Well, I have learned a LOT about Eri silk! I finally got a chance to play with the cocoons, and am fairly pleased with the results – although I’ve had a few “learning experience” type things that I don’t plan to repeat.
These are the cocoons. They are pointed at the ends, and the moth escapes through a very narrow, almost indistinguishable exit hole. I started with about 15 cocoons, figuring that would give me a reasonable sample, but not mess everything up if I did something wrong with them.
This is what they looked like degummed. I learned something important: take the bits of pupal shell out FIRST. Since the cocoons aren’t being reeled, it won’t make a big difference to cut them open along one side. The bits of bug matter are a real pain in the butt to comb out after the silk is degummed. They degummed very quickly; they were ready much faster than bombyx cocoons would have been. About 20 minutes of simmering.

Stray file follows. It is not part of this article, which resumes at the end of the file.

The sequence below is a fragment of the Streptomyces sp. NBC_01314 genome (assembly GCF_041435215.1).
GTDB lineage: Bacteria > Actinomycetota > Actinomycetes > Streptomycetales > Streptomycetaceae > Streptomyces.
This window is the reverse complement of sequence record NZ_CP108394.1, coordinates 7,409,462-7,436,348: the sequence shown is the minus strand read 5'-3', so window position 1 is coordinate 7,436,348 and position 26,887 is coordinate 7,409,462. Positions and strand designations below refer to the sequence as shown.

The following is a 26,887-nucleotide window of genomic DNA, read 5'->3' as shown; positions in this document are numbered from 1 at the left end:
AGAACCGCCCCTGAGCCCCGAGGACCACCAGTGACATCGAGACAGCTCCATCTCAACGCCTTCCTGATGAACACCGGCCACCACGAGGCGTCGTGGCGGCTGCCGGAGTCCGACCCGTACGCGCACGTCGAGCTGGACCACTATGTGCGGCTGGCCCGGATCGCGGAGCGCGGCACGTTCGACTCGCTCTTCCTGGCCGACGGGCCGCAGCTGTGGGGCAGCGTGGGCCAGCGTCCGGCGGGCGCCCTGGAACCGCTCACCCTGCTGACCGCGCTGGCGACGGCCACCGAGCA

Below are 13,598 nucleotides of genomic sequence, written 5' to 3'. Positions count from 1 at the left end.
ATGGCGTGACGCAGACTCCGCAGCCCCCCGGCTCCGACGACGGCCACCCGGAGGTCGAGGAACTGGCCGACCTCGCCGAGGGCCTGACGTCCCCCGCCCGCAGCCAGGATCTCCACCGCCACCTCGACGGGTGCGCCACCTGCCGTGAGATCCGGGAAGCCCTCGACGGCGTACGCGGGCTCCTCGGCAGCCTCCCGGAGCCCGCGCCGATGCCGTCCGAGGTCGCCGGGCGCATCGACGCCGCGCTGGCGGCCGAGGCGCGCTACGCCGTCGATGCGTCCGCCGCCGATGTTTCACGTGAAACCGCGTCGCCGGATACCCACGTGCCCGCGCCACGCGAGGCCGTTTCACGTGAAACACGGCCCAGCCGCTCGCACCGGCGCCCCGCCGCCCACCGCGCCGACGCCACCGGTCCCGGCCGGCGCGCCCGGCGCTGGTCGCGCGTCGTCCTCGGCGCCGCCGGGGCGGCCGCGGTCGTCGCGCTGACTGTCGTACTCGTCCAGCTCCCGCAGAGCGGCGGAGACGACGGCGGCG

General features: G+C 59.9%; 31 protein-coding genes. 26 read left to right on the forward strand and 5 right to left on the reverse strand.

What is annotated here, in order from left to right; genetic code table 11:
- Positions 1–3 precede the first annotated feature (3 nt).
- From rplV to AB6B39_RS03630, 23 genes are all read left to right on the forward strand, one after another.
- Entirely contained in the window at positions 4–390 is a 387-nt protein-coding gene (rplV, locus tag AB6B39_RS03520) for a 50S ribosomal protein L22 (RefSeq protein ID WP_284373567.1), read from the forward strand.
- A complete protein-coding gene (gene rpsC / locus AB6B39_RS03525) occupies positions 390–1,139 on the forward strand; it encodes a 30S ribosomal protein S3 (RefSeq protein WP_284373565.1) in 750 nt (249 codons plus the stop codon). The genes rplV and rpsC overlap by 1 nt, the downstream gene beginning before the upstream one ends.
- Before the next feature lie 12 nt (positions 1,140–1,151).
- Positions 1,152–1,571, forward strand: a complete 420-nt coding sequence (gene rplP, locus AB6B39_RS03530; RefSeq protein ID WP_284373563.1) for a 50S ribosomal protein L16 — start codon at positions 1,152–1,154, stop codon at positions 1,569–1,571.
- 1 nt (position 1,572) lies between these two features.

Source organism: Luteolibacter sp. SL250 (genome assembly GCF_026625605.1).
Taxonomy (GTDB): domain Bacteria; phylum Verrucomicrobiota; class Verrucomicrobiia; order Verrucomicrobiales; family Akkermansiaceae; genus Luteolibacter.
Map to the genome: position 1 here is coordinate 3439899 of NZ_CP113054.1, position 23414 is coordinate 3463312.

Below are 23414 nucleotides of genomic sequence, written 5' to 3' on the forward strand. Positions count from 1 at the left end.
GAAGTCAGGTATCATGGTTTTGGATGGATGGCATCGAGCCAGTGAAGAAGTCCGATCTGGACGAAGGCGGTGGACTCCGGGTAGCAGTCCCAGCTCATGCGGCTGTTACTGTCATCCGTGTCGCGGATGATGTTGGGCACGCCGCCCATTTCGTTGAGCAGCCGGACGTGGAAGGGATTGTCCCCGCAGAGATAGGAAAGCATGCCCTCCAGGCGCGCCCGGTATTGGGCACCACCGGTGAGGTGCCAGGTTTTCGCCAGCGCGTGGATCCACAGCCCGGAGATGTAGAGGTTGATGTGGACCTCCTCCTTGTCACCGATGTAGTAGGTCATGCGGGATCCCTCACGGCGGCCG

After much combing, this is what it looks like. This is only about half the silk; I haven’t finished processing it all. It’s kind of like combed sliver; I used the edge of the carding combs and pulled the fiber out like combing locks of sheep’s wool, so the fibers are all aligned.
I knitted up a little swatch to check the yarn out. It’s got a very nice hand – kind of half-way between bombyx silk and cotton. It is known for being more washable, but less shiny, than bombyx.
This one’s better for scale – it’s a VERY little swatch. The needle is a #000.